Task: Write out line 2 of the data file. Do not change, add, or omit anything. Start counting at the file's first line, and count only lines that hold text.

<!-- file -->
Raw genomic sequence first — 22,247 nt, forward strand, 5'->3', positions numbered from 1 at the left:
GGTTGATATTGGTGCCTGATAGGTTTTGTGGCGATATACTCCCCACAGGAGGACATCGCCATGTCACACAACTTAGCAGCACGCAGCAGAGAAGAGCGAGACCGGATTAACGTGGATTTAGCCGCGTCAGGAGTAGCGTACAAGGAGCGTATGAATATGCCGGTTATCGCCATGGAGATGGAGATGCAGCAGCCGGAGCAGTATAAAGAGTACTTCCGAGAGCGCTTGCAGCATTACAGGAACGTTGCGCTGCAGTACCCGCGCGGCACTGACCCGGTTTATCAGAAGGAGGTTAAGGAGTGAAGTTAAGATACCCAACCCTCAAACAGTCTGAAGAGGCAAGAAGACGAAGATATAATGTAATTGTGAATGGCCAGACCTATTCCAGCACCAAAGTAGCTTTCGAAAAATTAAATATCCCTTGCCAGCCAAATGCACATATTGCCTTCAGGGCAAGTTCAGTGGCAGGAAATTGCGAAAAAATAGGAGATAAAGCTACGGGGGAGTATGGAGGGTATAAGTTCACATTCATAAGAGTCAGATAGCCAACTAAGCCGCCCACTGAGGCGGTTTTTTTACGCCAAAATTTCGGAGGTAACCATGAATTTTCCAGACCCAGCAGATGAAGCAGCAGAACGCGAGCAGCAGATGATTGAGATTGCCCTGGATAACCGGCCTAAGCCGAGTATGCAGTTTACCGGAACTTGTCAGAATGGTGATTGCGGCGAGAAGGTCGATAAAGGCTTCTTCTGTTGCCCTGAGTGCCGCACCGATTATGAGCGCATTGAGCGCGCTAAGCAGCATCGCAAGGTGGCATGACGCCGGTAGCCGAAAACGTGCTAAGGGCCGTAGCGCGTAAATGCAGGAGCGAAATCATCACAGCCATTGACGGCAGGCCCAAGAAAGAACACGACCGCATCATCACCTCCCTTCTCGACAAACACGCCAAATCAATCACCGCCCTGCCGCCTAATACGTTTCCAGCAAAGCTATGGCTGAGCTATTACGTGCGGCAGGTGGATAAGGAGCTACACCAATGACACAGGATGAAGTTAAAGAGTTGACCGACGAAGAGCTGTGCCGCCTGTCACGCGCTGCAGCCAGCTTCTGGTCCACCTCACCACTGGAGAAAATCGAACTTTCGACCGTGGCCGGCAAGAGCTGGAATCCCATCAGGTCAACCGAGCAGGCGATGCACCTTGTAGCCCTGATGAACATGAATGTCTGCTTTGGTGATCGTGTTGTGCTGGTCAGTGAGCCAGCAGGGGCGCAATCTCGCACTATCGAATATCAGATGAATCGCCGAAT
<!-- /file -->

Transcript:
GGTTGATATTGGTGCCTGATAGGTTTTGTGGCGATATACTCCCCACAGGAGGACATCGCCATGTCACACAACTTAGCAGCACGCAGCAGAGAAGAGCGAGACCGGATTAACGTGGATTTAGCCGCGTCAGGAGTAGCGTACAAGGAGCGTATGAATATGCCGGTTATCGCCATGGAGATGGAGATGCAGCAGCCGGAGCAGTATAAAGAGTACTTCCGAGAGCGCTTGCAGCATTACAGGAACGTTGCGCTGCAGTACCCGCGCGGCACTGACCCGGTTTATCAGAAGGAGGTTAAGGAGTGAAGTTAAGATACCCAACCCTCAAACAGTCTGAAGAGGCAAGAAGACGAAGATATAATGTAATTGTGAATGGCCAGACCTATTCCAGCACCAAAGTAGCTTTCGAAAAATTAAATATCCCTTGCCAGCCAAATGCACATATTGCCTTCAGGGCAAGTTCAGTGGCAGGAAATTGCGAAAAAATAGGAGATAAAGCTACGGGGGAGTATGGAGGGTATAAGTTCACATTCATAAGAGTCAGATAGCCAACTAAGCCGCCCACTGAGGCGGTTTTTTTACGCCAAAATTTCGGAGGTAACCATGAATTTTCCAGACCCAGCAGATGAAGCAGCAGAACGCGAGCAGCAGATGATTGAGATTGCCCTGGATAACCGGCCTAAGCCGAGTATGCAGTTTACCGGAACTTGTCAGAATGGTGATTGCGGCGAGAAGGTCGATAAAGGCTTCTTCTGTTGCCCTGAGTGCCGCACCGATTATGAGCGCATTGAGCGCGCTAAGCAGCATCGCAAGGTGGCATGACGCCGGTAGCCGAAAACGTGCTAAGGGCCGTAGCGCGTAAATGCAGGAGCGAAATCATCACAGCCATTGACGGCAGGCCCAAGAAAGAACACGACCGCATCATCACCTCCCTTCTCGACAAACACGCCAAATCAATCACCGCCCTGCCGCCTAATACGTTTCCAGCAAAGCTATGGCTGAGCTATTACGTGCGGCAGGTGGATAAGGAGCTACACCAATGACACAGGATGAAGTTAAAGAGTTGACCGACGAAGAGCTGTGCCGCCTGTCACGCGCTGCAGCCAGCTTCTGGTCCACCTCACCACTGGAGAAAATCGAACTTTCGACCGTGGCCGGCAAGAGCTGGAATCCCATCAGGTCAACCGAGCAGGCGATGCACCTTGTAGCCCTGATGAACATGAATGTCTGCTTTGGTGATCGTGTTGTGCTGGTCAGTGAGCCAGCAGGGGCGCAATCTCGCACTATCGAATATCAGATGAATCGCCGAAT